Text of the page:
Essays on Risk Factor Disclosures

Marwaha, A (2023) Essays on Risk Factor Disclosures. Dissertation thesis, Indian School of Business.

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This dissertation consists of two empirical essays on risk factor disclosures. The first essay examines language complexity, a much discussed aspect of these disclosures. Risk factor disclosures were mandated as a discussion of risks faced by the firm. However, industry has criticized them as being unclear and uninformative. A major reason cited for this is firms’ defensive approach to risk factor disclosures, which involves discussing all possible risks to shield themselves from potential shareholder lawsuits. Using Liberal court, an exogenous measure of litigation risk, I examine the direct impact of litigation risk on the complexity of risk factor disclosures. I predict and find that, when firms anticipate a higher risk of shareholder litigation, their risk factor disclosure language shows more complexity, an effect which is stronger for bad news firms. In further tests, I find that risk factor disclosure complexity is associated with greater information asymmetry. Overall, my results are consistent with the argument that firms use risk factor disclosures to seek safe harbor from litigation and in the process, make the language complex and less informative. The second essay examines the role of management in drafting of risk factor disclosures. While risk factor disclosures have invited academic debate about their informativeness, there is little evidence on how management influences them. Practitioners note that these disclosures are primarily driven by legal teams. In this paper, I use CEO changes to provide evidence on whether managers influence risk factor disclosures. I find that in the years when a new CEO is appointed, there are changes in risk factor disclosures, and the negative and uncertain tone in these disclosures increases. These effects are more pronounced for firms with higher CEO share ownership but no different for firms with higher litigation risk. This suggests that my main results are not driven by the firm’s concerns on the appointment of the CEO, but the concerns of the new CEOs themselves. I also find that the risk factor disclosure changes around CEO changes are not informative to the market. My results suggest that there is management participation in risk factor disclosures, but this participation does not necessarily translate into higher informativeness.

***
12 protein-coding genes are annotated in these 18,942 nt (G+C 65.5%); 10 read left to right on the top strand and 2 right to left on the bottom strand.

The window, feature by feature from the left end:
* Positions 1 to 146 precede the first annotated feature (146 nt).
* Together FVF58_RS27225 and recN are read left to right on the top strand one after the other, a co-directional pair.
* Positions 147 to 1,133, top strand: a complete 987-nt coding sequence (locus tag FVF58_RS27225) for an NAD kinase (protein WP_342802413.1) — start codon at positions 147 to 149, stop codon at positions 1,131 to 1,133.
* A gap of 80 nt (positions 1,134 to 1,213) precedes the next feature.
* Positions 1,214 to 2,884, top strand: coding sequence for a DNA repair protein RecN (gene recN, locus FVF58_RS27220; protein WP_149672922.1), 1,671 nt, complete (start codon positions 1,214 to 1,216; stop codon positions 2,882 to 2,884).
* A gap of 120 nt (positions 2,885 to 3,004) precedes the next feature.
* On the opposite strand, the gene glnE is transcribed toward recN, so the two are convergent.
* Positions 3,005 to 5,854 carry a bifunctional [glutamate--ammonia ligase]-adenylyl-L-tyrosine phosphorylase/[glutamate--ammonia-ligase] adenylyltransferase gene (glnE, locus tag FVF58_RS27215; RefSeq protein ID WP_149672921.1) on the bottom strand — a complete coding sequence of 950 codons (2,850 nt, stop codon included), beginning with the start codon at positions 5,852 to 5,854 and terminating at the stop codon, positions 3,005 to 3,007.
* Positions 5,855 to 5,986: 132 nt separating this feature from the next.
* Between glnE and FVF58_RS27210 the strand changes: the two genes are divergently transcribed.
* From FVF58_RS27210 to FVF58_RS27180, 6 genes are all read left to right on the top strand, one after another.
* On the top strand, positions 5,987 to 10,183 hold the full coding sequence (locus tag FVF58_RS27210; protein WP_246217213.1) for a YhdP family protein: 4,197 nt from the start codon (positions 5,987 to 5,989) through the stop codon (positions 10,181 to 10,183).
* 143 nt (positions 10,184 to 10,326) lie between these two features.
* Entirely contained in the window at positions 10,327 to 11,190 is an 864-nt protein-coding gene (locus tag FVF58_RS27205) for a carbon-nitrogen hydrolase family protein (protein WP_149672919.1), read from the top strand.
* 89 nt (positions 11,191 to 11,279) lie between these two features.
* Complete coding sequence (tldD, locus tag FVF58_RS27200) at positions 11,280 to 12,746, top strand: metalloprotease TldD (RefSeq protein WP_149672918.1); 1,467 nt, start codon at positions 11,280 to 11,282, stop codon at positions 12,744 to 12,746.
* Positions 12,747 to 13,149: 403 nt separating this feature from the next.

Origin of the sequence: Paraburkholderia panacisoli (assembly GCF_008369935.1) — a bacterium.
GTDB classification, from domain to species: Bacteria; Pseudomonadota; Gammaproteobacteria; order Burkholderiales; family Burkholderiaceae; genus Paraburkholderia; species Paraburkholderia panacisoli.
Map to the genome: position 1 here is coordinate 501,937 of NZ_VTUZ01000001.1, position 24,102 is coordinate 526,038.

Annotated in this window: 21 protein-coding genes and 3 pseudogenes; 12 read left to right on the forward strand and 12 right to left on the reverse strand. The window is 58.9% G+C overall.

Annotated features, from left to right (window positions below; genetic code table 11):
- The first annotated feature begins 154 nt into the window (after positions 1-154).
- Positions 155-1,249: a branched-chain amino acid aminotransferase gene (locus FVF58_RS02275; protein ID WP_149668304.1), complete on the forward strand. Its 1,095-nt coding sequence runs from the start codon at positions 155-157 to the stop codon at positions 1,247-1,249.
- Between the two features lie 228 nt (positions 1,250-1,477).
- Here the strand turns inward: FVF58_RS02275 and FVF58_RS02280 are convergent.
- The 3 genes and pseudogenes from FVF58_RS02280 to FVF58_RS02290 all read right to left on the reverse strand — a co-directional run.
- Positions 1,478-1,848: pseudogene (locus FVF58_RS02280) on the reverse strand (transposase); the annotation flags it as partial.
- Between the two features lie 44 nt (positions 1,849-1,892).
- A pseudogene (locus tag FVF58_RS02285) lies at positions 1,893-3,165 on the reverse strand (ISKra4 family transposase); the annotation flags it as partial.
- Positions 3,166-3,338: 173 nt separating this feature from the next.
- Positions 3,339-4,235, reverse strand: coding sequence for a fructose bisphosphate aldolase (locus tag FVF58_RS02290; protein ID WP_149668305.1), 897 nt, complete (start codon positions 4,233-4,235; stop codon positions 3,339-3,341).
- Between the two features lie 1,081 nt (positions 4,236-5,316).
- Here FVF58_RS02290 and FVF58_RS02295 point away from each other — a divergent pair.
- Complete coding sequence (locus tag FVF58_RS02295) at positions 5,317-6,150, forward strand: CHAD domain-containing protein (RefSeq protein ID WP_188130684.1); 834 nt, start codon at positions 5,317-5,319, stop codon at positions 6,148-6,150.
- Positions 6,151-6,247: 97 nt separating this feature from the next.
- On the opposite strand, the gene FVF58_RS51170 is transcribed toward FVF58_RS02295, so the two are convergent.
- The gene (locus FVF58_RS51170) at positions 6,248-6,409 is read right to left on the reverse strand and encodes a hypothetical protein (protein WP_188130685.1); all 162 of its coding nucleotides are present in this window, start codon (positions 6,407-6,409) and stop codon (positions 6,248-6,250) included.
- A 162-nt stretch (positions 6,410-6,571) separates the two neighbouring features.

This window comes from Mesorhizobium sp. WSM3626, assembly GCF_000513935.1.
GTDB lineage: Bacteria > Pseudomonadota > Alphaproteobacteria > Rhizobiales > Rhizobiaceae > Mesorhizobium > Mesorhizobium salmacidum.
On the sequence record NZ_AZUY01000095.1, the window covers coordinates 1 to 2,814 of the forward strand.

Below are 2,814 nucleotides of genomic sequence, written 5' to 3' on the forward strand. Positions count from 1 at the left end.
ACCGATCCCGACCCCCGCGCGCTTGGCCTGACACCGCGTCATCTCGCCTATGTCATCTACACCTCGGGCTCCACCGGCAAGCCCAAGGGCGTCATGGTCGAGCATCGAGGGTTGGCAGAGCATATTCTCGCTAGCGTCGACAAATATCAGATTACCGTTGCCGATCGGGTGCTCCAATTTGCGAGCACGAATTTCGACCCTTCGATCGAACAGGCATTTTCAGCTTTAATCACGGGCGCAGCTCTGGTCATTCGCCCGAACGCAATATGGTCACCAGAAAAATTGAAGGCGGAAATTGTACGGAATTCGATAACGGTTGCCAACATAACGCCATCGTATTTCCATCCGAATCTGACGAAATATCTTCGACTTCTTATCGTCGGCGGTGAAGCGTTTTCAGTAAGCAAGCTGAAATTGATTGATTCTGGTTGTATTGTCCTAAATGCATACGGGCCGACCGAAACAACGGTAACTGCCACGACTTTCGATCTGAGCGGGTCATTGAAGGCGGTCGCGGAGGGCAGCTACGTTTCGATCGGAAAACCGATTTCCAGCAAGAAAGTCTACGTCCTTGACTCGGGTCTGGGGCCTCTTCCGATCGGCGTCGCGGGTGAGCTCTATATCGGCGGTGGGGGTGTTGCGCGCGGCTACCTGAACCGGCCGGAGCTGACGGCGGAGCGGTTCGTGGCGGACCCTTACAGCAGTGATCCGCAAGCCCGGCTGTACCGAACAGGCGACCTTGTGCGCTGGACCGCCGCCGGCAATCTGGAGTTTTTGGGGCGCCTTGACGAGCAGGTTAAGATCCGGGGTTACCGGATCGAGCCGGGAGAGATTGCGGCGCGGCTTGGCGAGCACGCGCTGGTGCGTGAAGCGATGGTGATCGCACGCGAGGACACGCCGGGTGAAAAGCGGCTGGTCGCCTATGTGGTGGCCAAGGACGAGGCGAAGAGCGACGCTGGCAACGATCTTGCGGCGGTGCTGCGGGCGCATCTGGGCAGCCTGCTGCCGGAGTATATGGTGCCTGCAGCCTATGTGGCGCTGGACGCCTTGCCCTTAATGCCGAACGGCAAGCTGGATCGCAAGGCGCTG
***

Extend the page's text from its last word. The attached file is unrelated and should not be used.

Item Type: Thesis (Dissertation)
Subjects: Accounting
Date Deposited: 30 Aug 2023 12:33
Last Modified: 30 Aug 2023 12:33

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